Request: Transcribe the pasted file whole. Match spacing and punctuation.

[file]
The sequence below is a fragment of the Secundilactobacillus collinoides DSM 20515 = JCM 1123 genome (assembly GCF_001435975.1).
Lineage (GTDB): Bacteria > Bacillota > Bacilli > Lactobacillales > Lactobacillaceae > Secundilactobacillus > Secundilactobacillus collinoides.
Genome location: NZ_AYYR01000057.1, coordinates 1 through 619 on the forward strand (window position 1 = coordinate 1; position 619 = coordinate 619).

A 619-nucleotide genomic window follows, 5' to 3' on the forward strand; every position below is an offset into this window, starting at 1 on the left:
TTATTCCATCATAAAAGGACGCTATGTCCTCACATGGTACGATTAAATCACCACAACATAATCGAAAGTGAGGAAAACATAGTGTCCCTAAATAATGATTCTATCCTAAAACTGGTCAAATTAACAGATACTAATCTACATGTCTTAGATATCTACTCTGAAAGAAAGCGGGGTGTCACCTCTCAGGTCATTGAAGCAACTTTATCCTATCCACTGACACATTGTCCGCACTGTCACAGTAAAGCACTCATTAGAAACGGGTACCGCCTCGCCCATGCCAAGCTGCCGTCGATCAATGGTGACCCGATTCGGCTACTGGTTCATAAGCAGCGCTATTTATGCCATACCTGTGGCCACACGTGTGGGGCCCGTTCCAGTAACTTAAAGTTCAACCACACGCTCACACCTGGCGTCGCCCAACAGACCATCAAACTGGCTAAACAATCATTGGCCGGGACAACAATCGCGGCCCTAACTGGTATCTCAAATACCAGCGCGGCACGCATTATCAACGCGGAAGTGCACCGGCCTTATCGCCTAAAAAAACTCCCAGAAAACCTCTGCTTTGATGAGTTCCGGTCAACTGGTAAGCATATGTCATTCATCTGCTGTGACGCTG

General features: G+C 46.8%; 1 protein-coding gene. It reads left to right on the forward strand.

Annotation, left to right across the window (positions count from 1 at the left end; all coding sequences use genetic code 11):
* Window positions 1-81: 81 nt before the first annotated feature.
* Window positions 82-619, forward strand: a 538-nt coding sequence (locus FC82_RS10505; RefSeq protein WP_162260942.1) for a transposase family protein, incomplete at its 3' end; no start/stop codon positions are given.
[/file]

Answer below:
The sequence below is a fragment of the Secundilactobacillus collinoides DSM 20515 = JCM 1123 genome (assembly GCF_001435975.1).
Lineage (GTDB): Bacteria > Bacillota > Bacilli > Lactobacillales > Lactobacillaceae > Secundilactobacillus > Secundilactobacillus collinoides.
Genome location: NZ_AYYR01000057.1, coordinates 1 through 619 on the forward strand (window position 1 = coordinate 1; position 619 = coordinate 619).

A 619-nucleotide genomic window follows, 5' to 3' on the forward strand; every position below is an offset into this window, starting at 1 on the left:
TTATTCCATCATAAAAGGACGCTATGTCCTCACATGGTACGATTAAATCACCACAACATAATCGAAAGTGAGGAAAACATAGTGTCCCTAAATAATGATTCTATCCTAAAACTGGTCAAATTAACAGATACTAATCTACATGTCTTAGATATCTACTCTGAAAGAAAGCGGGGTGTCACCTCTCAGGTCATTGAAGCAACTTTATCCTATCCACTGACACATTGTCCGCACTGTCACAGTAAAGCACTCATTAGAAACGGGTACCGCCTCGCCCATGCCAAGCTGCCGTCGATCAATGGTGACCCGATTCGGCTACTGGTTCATAAGCAGCGCTATTTATGCCATACCTGTGGCCACACGTGTGGGGCCCGTTCCAGTAACTTAAAGTTCAACCACACGCTCACACCTGGCGTCGCCCAACAGACCATCAAACTGGCTAAACAATCATTGGCCGGGACAACAATCGCGGCCCTAACTGGTATCTCAAATACCAGCGCGGCACGCATTATCAACGCGGAAGTGCACCGGCCTTATCGCCTAAAAAAACTCCCAGAAAACCTCTGCTTTGATGAGTTCCGGTCAACTGGTAAGCATATGTCATTCATCTGCTGTGACGCTG

General features: G+C 46.8%; 1 protein-coding gene. It reads left to right on the forward strand.

Annotation, left to right across the window (positions count from 1 at the left end; all coding sequences use genetic code 11):
* Window positions 1-81: 81 nt before the first annotated feature.
* Window positions 82-619, forward strand: a 538-nt coding sequence (locus FC82_RS10505; RefSeq protein WP_162260942.1) for a transposase family protein, incomplete at its 3' end; no start/stop codon positions are given.